When Pedro Trejos was in his early 20s, the Nicaraguan-born construction worker was on the second-floor of a job site in Miami when he lost his footing in a spell of dizziness.
His colleagues helped him up and called emergency services, who told him that he was dehydrated because of the hot temperatures.
“If the security band hadn’t been there, I wouldn’t be talking to you today,” he said.
Like many other migrants, Trejos has spent his three decades in the United States laboring outdoors: repairing roofs, making fences, painting walls. Along the way, he has experienced abuse from patrons, he told the Miami Herald.
“They take advantage of one’s needs. One (employer) told me, there are 30 or 40 or 50 behind you in line waiting to take your job. Instead of giving you a break, and saying look, drink water, sometimes they don’t even let you go to the bathroom,” he said.
Now, Trejos is part of the Que Calor Campaign, an initiative from immigrant workers’ organization WeCount! to secure outdoor worker protections against heat. Along with other advocates and laborers, he is pushing for a bill in the Florida Legislature that would extend heat protections for outdoor workers state-wide.
The bill passed in mid-January in the Senate Agriculture Committee in a unanimous vote. With climate change poised to increase the number of dangerously hot days — and outdoor workplace hazards along with it — the measure and its bipartisan support is a welcome step for workers who labor day in and day out under the hot Florida sun.
“We are human beings…. The fact that we work under the sun, that we work hard, does not mean we are not human beings, that we don’t deserve respect,” said Trejos.
Unanimous support for the bill
The bill, SB 732, introduced by Republican Sen. Ana Maria Rodríguez, requires employers to put in place heat-exposure safety programs that offer preventive measures for workers against heat, like access to sufficient, free drinking water as close as possible to the workplace. Workers who show mild to moderate heat illness must be pulled out of work and evaluated to see whether medical attention is needed.
Managers and employees must attend annual training on how to prevent, spot and treat heat-related illness. And “high-heat procedures” kick in based on the outdoor heat index. When temperatures are above 90 degrees Fahrenheit, employers must provide 10 minutes of rest every 2 hours.
If passed, the law would take effect in October. However, the bill — which has an identical counterpart in the House of Representatives — does not carry penalties for employers.
Current protections lacking
Advocates say the measure would start the ball rolling on heat protections for workers, since the federal government has yet to introduce any specific rules for taking care of outdoor workers in extreme heat conditions.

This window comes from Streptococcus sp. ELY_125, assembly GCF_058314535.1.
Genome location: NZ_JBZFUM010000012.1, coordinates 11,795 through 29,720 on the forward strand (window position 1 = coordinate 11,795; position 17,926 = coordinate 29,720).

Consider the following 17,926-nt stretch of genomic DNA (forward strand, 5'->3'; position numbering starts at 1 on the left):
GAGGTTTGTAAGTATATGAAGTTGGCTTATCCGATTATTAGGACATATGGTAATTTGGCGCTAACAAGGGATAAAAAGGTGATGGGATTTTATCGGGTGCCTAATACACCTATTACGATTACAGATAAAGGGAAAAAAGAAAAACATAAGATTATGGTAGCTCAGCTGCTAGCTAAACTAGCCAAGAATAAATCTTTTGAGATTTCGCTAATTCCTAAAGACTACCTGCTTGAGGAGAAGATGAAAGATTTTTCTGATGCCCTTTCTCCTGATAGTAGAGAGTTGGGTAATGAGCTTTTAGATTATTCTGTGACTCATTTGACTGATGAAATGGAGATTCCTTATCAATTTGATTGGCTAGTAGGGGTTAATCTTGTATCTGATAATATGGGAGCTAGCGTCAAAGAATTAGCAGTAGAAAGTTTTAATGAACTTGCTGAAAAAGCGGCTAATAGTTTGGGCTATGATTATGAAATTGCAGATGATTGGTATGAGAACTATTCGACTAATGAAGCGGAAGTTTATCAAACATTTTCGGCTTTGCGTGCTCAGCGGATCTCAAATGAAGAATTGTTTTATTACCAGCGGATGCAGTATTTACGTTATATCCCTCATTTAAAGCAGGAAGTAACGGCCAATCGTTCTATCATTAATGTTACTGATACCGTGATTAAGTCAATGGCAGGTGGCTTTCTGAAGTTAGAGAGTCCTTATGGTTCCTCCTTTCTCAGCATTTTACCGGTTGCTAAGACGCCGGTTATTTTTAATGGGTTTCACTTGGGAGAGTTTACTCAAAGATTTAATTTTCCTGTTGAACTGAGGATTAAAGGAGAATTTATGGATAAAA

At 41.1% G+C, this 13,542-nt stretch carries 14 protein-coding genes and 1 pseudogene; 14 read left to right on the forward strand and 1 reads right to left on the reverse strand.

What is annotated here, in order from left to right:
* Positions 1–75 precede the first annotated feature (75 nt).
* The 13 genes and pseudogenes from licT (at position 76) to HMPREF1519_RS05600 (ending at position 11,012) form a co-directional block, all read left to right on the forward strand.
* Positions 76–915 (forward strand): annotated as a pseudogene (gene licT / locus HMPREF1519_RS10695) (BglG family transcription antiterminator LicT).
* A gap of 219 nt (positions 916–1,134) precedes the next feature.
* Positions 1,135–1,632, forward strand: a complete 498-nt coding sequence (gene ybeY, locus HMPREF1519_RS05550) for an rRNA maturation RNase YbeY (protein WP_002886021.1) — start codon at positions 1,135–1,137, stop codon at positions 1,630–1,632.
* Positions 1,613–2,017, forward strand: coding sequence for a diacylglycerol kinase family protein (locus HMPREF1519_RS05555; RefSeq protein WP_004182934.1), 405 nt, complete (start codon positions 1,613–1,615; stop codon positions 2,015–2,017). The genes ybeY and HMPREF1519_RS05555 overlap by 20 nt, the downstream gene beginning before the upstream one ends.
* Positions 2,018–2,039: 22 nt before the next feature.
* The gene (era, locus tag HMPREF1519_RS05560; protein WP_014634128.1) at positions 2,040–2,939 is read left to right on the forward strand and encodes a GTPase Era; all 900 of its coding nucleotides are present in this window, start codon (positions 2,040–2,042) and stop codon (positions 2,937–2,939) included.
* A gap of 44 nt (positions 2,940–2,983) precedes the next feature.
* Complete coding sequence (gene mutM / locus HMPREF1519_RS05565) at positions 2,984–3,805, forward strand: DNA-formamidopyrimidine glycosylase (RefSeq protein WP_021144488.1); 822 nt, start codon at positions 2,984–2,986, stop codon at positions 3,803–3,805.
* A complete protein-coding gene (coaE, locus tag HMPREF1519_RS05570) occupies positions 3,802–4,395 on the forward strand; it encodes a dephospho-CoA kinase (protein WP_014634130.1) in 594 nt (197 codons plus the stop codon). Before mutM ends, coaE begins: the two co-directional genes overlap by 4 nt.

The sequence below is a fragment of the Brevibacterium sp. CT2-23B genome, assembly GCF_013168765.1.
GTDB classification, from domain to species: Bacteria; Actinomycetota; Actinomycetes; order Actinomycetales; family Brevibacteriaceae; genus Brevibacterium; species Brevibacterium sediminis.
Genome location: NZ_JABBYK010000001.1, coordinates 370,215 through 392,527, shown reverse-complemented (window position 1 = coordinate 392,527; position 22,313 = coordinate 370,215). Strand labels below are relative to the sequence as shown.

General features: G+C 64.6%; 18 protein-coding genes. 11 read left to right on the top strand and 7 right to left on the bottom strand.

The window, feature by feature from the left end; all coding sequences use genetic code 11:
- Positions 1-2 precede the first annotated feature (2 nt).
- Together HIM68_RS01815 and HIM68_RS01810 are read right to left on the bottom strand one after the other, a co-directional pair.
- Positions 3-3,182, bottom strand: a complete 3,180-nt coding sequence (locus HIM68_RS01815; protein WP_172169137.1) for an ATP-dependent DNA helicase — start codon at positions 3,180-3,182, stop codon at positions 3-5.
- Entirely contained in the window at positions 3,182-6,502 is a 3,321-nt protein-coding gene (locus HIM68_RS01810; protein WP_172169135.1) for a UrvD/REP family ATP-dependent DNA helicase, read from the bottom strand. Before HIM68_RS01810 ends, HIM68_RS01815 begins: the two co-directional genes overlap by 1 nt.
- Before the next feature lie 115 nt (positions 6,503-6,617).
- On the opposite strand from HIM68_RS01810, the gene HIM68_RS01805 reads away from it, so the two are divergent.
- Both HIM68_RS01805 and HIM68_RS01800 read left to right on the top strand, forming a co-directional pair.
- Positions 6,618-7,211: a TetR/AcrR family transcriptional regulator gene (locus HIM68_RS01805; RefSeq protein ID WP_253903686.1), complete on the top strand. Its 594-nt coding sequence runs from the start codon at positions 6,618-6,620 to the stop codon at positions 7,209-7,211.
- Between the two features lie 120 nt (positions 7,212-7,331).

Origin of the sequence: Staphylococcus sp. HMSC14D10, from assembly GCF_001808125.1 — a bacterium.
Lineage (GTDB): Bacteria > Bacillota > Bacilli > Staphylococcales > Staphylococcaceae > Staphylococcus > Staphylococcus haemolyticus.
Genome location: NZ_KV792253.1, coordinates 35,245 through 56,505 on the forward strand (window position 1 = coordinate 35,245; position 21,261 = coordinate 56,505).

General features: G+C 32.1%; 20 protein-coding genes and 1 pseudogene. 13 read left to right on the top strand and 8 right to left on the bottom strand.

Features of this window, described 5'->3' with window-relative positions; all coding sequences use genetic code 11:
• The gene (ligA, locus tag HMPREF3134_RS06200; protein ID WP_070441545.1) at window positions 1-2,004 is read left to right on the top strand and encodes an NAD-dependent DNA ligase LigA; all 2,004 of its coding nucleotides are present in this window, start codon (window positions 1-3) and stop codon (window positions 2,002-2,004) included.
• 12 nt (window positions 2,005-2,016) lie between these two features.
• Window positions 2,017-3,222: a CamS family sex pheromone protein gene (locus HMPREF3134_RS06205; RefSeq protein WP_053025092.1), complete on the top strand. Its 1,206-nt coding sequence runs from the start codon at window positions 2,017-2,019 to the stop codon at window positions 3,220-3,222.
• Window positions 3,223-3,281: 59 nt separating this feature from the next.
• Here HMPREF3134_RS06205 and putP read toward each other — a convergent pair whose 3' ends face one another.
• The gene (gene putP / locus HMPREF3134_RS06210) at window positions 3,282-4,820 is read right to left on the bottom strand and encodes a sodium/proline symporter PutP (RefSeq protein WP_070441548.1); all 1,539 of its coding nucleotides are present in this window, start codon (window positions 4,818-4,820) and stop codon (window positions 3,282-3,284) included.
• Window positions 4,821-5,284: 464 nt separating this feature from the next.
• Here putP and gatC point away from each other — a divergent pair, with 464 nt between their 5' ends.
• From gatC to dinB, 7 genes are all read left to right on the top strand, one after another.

While the Occupational Safety and Health Administration recommends employers offer their employees rest, shade and hydration when temperatures spike, the agency doesn’t really come into play until tragedy strikes.
In late January, OSHA said it plans to fine a North Florida company about $25,000 after a 41-year-old employee clearing invasive plants on a 97-degree day in July died from heat -related complications. His supervisors had him rest, but once he started feeling sick there was no one nearby to provide first aid and potentially save his life. The Florida man was one of the 38 people who die each year, on average, from extreme heat while working.
Last year, OSHA announced plans to set a federal heat standard, which would have strong, enforceable rules on how employers are supposed to keep their employees safe, similar to those used by the military. The agency first described a need for this standard in 1972, but it never followed through. Advocates cheered this welcome change but noted that it could be years before that standard applies.
In the meantime, a state rule could offer another layer of protection for Florida’s 2 million outdoor workers, who make up a quarter of the state’s workforce.
“The time is urgent, the time for action is now, and we believe and the leaders of Que Calor believe that this state bill is a step in the right direction. It is a great starting point.”’ said Esteban Wood, Policy and Civic Lead for WeCount!, which is based in Homestead.
There is also support for the bill from some outdoor employers, like Jon Esformes, chief executive officer of Sunripe Certified Brands, which farms tomatoes and citrus in Florida, Georgia, Tennessee and Mexico. In 2010, Sunripe Certified Brands entered an agreement with the Coalition of Immokalee Workers to set new labor standards.
Esformes spoke in support of the bill at the Senate Agriculture Committee hearing.
“This is a really good bill, because it encourages people, without penalties, to do the right thing, and to provide the kind of environment that people can be safer in. I believe the passage of this bill will ensure that the worker of tomorrow is safer than the worker of today,” said Esformes, who said he has been “deeply involved” in advocacy for agricultural workers’ labor rights across North America for 12 years.